The word “listen” is mentioned in the Bible over 400 times! I guess that means it’s important to God. Listening is not one of my natural strengths but it’s something I’ve really worked on because it’s important to me, too.
Listening is about more than hearing someone’s words. Listening is about hearing someone’s heart by listening with mine.
I think I’m a little A.D.D.. My thoughts go a million miles an hour in a thousand directions, and I can get easily distracted. It’s not so much that I can’t focus, but that my brain tends to focus on more than one thing at a time. My husband can’t understand how I can be on the phone talking to a friend and also hear every word he just said to one of our kids, and repeat both conversations.
When I am listening with my heart, it’s different. I am fully engaged. I am leaning in, and I am giving someone my full attention. Here are a few things I have learned about listening that have helped me become a better listener.
Minimize distractions: Turning off cell phones, computers and televisions helps us give our full attention, or talking in a place where distractions are less likely is even better.
Use encouraging body language: Nodding your head tells someone you hear what they are saying and encourages them to continue. Using postures, positions and movements similar to the person talking helps them relax and open up.
Put yourself in their shoes: Active listening is not about inward thinking. We can avoid thinking about how what they are saying impacts us personally by looking at problems from the other person’s perspective, actively trying to see his or her point of view.
Avoid Interrupting: One of the biggest challenges to listening is impulse thoughts that become impulse interruptions. Write down thoughts and wait for the other person to talk at their own pace. Although sharing a common experience can be helpful, it also takes the focus off of them. Only share personal experiences briefly to empathize but then turn the focus back to them.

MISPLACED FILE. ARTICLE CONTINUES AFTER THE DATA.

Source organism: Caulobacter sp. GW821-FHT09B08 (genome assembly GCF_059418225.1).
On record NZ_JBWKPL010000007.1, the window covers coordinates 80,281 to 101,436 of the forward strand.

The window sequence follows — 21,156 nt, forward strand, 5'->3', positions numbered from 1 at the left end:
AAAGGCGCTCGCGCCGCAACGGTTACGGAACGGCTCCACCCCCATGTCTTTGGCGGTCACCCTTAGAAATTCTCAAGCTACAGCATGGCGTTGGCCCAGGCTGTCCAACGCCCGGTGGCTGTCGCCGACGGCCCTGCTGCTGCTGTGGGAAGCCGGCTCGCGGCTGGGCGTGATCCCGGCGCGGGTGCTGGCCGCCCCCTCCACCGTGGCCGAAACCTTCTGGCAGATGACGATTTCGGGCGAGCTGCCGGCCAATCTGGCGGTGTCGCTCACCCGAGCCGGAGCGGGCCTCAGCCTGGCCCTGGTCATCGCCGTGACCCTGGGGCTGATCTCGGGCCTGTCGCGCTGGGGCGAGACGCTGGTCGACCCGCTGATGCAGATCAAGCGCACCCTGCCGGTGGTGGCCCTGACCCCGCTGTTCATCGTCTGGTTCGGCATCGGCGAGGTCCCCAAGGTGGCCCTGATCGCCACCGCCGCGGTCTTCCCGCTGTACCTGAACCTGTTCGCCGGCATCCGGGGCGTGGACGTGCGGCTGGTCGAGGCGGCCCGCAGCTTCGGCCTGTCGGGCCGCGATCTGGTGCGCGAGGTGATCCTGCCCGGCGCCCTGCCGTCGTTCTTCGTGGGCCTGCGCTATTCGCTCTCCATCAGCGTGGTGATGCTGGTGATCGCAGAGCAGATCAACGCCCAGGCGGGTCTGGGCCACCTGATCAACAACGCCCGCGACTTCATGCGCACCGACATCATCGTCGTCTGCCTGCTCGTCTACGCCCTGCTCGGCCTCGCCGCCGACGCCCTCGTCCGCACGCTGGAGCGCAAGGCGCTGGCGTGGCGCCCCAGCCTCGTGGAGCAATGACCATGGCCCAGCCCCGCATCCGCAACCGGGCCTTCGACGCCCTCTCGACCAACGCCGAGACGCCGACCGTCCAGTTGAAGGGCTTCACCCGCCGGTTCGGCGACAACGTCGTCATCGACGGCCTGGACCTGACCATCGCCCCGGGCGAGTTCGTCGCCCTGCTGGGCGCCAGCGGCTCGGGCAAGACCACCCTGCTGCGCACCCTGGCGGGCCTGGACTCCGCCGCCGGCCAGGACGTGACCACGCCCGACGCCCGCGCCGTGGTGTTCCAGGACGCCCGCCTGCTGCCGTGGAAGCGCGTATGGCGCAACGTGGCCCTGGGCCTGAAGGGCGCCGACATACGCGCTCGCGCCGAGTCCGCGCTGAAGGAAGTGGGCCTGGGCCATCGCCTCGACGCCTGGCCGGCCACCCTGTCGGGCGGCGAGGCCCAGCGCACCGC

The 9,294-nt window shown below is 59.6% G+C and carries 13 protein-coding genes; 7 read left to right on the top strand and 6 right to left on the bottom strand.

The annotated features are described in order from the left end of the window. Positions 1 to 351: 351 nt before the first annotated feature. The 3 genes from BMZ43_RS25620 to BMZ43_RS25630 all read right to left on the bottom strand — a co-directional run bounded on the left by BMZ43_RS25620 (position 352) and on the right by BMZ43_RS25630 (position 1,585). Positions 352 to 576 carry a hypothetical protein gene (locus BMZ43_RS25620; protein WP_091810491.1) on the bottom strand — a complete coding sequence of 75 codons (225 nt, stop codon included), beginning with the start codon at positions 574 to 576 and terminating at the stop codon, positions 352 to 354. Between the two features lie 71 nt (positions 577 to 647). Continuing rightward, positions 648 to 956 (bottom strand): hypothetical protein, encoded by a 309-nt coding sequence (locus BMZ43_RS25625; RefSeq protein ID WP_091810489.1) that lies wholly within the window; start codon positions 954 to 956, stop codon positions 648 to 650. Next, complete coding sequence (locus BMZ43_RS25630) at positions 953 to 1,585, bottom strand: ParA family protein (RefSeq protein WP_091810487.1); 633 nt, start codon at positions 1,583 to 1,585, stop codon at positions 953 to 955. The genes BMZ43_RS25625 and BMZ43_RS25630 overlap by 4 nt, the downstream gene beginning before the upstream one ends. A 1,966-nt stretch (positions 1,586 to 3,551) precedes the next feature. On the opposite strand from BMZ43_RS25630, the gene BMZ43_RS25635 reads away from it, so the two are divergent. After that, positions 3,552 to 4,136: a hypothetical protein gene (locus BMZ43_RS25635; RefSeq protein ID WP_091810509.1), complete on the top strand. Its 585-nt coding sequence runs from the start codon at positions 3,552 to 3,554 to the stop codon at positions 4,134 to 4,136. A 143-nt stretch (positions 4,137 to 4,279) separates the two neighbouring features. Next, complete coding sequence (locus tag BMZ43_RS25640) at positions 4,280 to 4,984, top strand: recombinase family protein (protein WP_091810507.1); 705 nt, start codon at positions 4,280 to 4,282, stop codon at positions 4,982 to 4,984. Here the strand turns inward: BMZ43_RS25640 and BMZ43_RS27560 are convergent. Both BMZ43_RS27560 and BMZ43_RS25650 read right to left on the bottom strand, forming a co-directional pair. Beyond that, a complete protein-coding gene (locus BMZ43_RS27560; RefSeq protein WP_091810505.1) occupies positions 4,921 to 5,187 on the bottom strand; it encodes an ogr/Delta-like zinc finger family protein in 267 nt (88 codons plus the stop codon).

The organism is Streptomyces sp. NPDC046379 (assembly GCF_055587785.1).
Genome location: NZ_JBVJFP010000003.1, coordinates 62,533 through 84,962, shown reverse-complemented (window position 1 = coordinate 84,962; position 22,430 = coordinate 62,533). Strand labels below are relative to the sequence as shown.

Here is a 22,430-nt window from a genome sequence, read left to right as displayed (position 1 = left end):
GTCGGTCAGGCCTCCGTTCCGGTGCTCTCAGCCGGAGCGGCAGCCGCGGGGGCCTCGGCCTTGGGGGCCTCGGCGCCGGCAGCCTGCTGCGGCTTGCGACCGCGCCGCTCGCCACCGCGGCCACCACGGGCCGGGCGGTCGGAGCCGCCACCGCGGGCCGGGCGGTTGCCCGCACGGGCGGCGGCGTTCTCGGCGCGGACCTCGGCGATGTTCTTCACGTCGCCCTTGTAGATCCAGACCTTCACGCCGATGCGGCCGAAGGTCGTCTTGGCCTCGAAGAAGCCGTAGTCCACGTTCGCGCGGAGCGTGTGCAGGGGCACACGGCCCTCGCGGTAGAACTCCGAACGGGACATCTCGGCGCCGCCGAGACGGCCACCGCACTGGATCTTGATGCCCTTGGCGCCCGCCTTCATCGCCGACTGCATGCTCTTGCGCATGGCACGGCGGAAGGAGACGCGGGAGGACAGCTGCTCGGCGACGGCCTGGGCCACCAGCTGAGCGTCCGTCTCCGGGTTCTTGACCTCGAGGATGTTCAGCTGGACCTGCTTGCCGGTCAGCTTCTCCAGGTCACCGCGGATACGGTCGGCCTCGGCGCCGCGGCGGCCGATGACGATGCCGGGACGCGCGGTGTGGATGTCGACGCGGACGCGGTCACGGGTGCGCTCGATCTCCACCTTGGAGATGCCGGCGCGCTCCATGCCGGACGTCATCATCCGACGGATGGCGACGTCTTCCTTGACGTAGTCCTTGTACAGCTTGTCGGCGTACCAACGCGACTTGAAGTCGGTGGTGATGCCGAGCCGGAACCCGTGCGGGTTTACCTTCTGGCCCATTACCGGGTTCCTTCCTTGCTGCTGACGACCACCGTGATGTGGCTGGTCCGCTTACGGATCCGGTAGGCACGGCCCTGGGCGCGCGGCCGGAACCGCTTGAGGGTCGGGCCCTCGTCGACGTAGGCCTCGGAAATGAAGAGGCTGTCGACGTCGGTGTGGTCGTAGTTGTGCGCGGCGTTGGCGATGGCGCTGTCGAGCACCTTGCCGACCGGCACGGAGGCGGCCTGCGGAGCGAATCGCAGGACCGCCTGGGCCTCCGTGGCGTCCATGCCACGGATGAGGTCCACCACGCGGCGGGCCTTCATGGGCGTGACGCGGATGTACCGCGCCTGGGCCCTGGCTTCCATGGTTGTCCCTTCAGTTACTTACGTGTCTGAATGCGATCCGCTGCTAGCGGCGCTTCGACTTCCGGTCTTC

Repeat and encourage: Repeat some things they say and encourage them with positive feedback. For example, you might say: “You didn’t feel like that was fair, and I can see why.” Make eye contact from time to time. It’s not good to stare, but it is good to show warmth and interest in what they are saying.
Summarize: During an in-depth conversation, it’s good to summarize what someone is saying and say it back in your own words. This assures them you have truly been listening. It also gives them a chance to correct miscommunications or wrong assumptions.
Ask Questions: Meaningful questions help a person reach their own conclusions. Towards the end of the conversation it’s good to transition to guiding questions. For example: “I understand why you didn’t feel like it was fair, but help me understand why you felt like you couldn’t say anything about it to me/them sooner.” Wording questions this way also helps someone move from an emotional response to a more constructive response.
One of the most important aspects of any relationship is communication, and listening is key. By listening with your heart, you will strengthen and build your most important relationships.
In my devotion “The Gift of Listening” featured on the P31 website and Crosswalk today, I encouraged readers to make a list of people they want to really listen to today. Who would be on your list? Here are some very practical things I do to give the gift of listening to my family each day:
- Turn off my cell phone in the evenings
- Limit email checking when they are home
- Delay answering the phone during dinner and family time
- Turn away from my desk at work when someone comes to talk with me
How does it make you feel when someone really listens to you? Did you know that when you listen to someone, you are telling them how important they are to you? Just ask them and you’ll see. That is what helped me make this a high priority in my life.
How does it make you feel to know that God is always listening and giving you His full attention because you are important to Him and the words you speak go straight to His heart?
I’d love to hear your thoughts on this topic. Just click on the word “comments” below and let’s talk. I’ll be giving away a copy of my 2-part DVD teaching entitled Living and Leaving a Legacy from a drawing of those who participate in today’s blog conversation, so be sure to leave your email or check back on Thursday.
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And the winner is… “Anonymous” who posted at 8:50am sharing how she could relate, stating “my 6 year old, is often saying ‘Mom – you are always on the computer'”. Random Integer.com, with the help of the Holy Spirit, decided you would win my 2-part DVD teaching entitled Living and Leaving a Legacy. If that’s you, please email your name and mailing address to firstname.lastname@example.org by Monday. ~Thanks and congrats!